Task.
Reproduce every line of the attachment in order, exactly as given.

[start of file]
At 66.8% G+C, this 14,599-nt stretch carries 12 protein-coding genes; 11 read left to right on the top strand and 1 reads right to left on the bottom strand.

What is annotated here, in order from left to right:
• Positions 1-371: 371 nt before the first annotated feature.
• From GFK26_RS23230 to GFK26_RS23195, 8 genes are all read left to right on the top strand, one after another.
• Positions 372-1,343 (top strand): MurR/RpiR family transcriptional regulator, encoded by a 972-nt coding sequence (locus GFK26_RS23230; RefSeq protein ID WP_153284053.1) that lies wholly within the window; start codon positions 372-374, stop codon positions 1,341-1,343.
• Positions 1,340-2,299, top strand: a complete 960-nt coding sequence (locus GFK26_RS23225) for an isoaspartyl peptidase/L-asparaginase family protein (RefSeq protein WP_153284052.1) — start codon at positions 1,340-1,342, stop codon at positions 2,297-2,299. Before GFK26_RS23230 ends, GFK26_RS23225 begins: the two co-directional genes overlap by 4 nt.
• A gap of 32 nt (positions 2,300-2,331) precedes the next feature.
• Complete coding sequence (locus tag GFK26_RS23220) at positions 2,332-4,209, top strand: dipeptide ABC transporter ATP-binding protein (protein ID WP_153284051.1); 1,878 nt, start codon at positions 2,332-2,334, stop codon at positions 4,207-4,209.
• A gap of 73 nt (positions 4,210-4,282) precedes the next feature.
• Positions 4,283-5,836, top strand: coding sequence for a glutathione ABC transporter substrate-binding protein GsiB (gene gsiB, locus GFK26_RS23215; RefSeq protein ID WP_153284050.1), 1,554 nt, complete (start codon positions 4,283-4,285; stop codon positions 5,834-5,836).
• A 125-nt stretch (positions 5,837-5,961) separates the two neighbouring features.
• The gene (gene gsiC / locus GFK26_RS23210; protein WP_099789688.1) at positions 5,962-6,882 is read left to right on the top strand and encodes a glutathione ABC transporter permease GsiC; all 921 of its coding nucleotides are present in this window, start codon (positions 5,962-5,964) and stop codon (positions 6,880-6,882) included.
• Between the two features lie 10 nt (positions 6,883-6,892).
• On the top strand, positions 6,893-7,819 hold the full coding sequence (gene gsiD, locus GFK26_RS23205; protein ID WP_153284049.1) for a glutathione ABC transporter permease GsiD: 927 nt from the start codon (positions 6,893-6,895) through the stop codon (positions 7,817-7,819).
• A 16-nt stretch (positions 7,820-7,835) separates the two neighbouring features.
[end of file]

At 66.8% G+C, this 14,599-nt stretch carries 12 protein-coding genes; 11 read left to right on the top strand and 1 reads right to left on the bottom strand.

What is annotated here, in order from left to right:
• Positions 1-371: 371 nt before the first annotated feature.
• From GFK26_RS23230 to GFK26_RS23195, 8 genes are all read left to right on the top strand, one after another.
• Positions 372-1,343 (top strand): MurR/RpiR family transcriptional regulator, encoded by a 972-nt coding sequence (locus GFK26_RS23230; RefSeq protein ID WP_153284053.1) that lies wholly within the window; start codon positions 372-374, stop codon positions 1,341-1,343.
• Positions 1,340-2,299, top strand: a complete 960-nt coding sequence (locus GFK26_RS23225) for an isoaspartyl peptidase/L-asparaginase family protein (RefSeq protein WP_153284052.1) — start codon at positions 1,340-1,342, stop codon at positions 2,297-2,299. Before GFK26_RS23230 ends, GFK26_RS23225 begins: the two co-directional genes overlap by 4 nt.
• A gap of 32 nt (positions 2,300-2,331) precedes the next feature.
• Complete coding sequence (locus tag GFK26_RS23220) at positions 2,332-4,209, top strand: dipeptide ABC transporter ATP-binding protein (protein ID WP_153284051.1); 1,878 nt, start codon at positions 2,332-2,334, stop codon at positions 4,207-4,209.
• A gap of 73 nt (positions 4,210-4,282) precedes the next feature.
• Positions 4,283-5,836, top strand: coding sequence for a glutathione ABC transporter substrate-binding protein GsiB (gene gsiB, locus GFK26_RS23215; RefSeq protein ID WP_153284050.1), 1,554 nt, complete (start codon positions 4,283-4,285; stop codon positions 5,834-5,836).
• A 125-nt stretch (positions 5,837-5,961) separates the two neighbouring features.
• The gene (gene gsiC / locus GFK26_RS23210; protein WP_099789688.1) at positions 5,962-6,882 is read left to right on the top strand and encodes a glutathione ABC transporter permease GsiC; all 921 of its coding nucleotides are present in this window, start codon (positions 5,962-5,964) and stop codon (positions 6,880-6,882) included.
• Between the two features lie 10 nt (positions 6,883-6,892).
• On the top strand, positions 6,893-7,819 hold the full coding sequence (gene gsiD, locus GFK26_RS23205; protein ID WP_153284049.1) for a glutathione ABC transporter permease GsiD: 927 nt from the start codon (positions 6,893-6,895) through the stop codon (positions 7,817-7,819).
• A 16-nt stretch (positions 7,820-7,835) separates the two neighbouring features.